To commemorate DoUC’s 10 year anniversary, we have organized an interview series highlighting past DoUC projects.
We wanted to take this milestone opportunity to revisit projects in a fun and reflective way, calling on the perspectives of both past and present DoUC team members. Shifting from objective and brief project descriptions, we revisited our work with a renewed intimacy. With more personality. We hope this series provides deeper insight and understanding to past projects. Or, is simply a fun read!
To help you navigate this series, we recommend first reading the project summary for context. Then, you can explore the interview dialogue. Enjoy! 🙃
ℹ️ The IAF Data Narratives interview was conducted with Chris Pandolfi (CP).
How did you come to work on this project?
CP ⤳ Inuit Art foundation was familiar with some of our past work and projects working with data visualization. They approached us to see if they’d be interested in working with them on this project to explore how they could have data viz play a role in their readership surveys.
Can you explain what a “narrative approach to data visualization” is? What inspired this framework?
CP ⤳ Through our work over the years creating various information and data visualizations has illustrated that how we organized what we wanted to say was more important than the data or information we had access to. To focus on creating processes that would assist people in understanding that the same information and data could be used to say different things and more importantly ensure people who were engaging these stories understood why a particular story was being told. Creating frameworks helps to illustrate that behind the data there is the window to understanding the deeper meaning behind how people behave. That is why we usually create a mixture of data and information. To create a richer understanding of what it exists beyond just the numbers and that the way the stories are visualized take into consideration this type of learning. The framework approach allows others to become involved in the process and allow more perspectives and understanding to potentially emerge. Leading to richer stories and visualizations.
“If we can create methods that allow for multiple perspectives it helps us to better engage with actual systems change and quite frankly it creates better ideas and final products.“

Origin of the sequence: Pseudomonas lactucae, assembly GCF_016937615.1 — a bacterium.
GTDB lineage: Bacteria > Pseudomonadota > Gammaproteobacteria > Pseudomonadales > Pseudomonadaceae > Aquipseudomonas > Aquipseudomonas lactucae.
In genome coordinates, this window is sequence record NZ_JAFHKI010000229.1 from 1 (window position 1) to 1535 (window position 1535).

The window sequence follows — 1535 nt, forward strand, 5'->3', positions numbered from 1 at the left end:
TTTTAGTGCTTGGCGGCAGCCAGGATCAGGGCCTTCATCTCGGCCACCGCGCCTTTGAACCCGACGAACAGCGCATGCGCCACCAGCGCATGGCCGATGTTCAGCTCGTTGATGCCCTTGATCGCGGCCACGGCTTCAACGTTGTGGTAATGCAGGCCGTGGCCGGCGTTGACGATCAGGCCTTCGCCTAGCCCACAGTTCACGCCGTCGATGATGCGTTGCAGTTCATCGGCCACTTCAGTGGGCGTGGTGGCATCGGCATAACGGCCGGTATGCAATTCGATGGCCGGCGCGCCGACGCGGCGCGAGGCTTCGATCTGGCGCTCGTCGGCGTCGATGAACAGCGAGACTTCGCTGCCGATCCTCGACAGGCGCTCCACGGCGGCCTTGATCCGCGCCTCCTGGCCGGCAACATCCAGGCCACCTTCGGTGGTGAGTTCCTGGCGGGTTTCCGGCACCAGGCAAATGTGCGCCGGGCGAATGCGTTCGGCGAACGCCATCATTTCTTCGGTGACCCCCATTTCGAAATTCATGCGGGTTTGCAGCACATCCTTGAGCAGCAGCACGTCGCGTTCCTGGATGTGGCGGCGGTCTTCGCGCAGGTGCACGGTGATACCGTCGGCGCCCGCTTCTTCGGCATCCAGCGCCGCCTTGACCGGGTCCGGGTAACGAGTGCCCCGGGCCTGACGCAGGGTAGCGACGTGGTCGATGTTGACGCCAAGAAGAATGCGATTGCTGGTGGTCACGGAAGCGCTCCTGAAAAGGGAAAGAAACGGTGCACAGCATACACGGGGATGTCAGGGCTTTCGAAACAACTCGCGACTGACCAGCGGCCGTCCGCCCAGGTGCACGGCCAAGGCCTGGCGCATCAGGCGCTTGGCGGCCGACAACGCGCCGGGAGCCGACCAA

Why do you think it’s important to tell the same story from a variety of perspectives?
CP ⤳ Very simply. There is never one story. People experience a thing in multiple ways. At the studio our job should always to be to show as many perspectives as possible. This is important because we are constantly talking about the relationships between systems and making people understand that we try to look at things from the perspective of situations rather than classic problem solving. If we can create methods that allow for multiple perspectives it helps us to better engage with actual systems change and quite frankly it creates better ideas and final products.
While transforming the data into stories, did you find anything unexpected or even challenging to navigate? Tell us about it!
CP ⤳ It was interesting to look at the information around what and how people were using their website, that people weren’t just using the website to gain knowledge about IAF, they were also using it as a resource for finding professional opportunities within their community. Looking at the readerships survey, although questions were separated, it was really interesting finding interconnected insights between the different questions that weren’t necessarily designed to be linked. For example, looking at data from a classic yearly perspective is how things are usually designed, but if you look at the same data from a generational perspective it might show you very different things about shared needs and wants. The challenging part is sometimes narrowing down the scope when you’re looking at large amounts of information, you want to look at everything but need to break it down into pieces instead of looking at the whole thing. Make decisions about what’s most important.
When you were creating this toolkit, why was it important to build on existing processes rather than rather than reinvent them?
CP ⤳ When we started the second phase of work, it was important that we weren’t starting from scratch. We tried to make a model in the first phase that could expand and be used by others, and isn’t meant to just be an island. We wanted to use the model from the first phase and test that it would actually work, and to build the organization’s capacity to understand and use it better, and to continue building more processes that take advantage of the previous work. The point of all this is that you’re building tools for people to use in their every day work, so you need to create things with enough structure to make it easy for them to use, but is still open enough to allow them to build and expand on it as their knowledge and experience grows.
It’s been a great experience with IAF for exactly this reason, we’ve had the opportunity to continue working with them in intervals over the past few years and also now, revisiting what we previously created together and finding new ways to build out from that work. It’s exciting to see how the things we’ve made can turn into new things, and how they can become incorporated into the organization’s thinking processes.
If people wanted to explore the IAF community themselves and learn more about Inuit stories, do you have any recommendations? Maybe some resources where you yourself got started or expanded your knowledge/ideas!
CP ⤳ Inuit Art Quarterly, Inuktitut dictionary, and Inuit Tapiriit Kanatami’s Writing System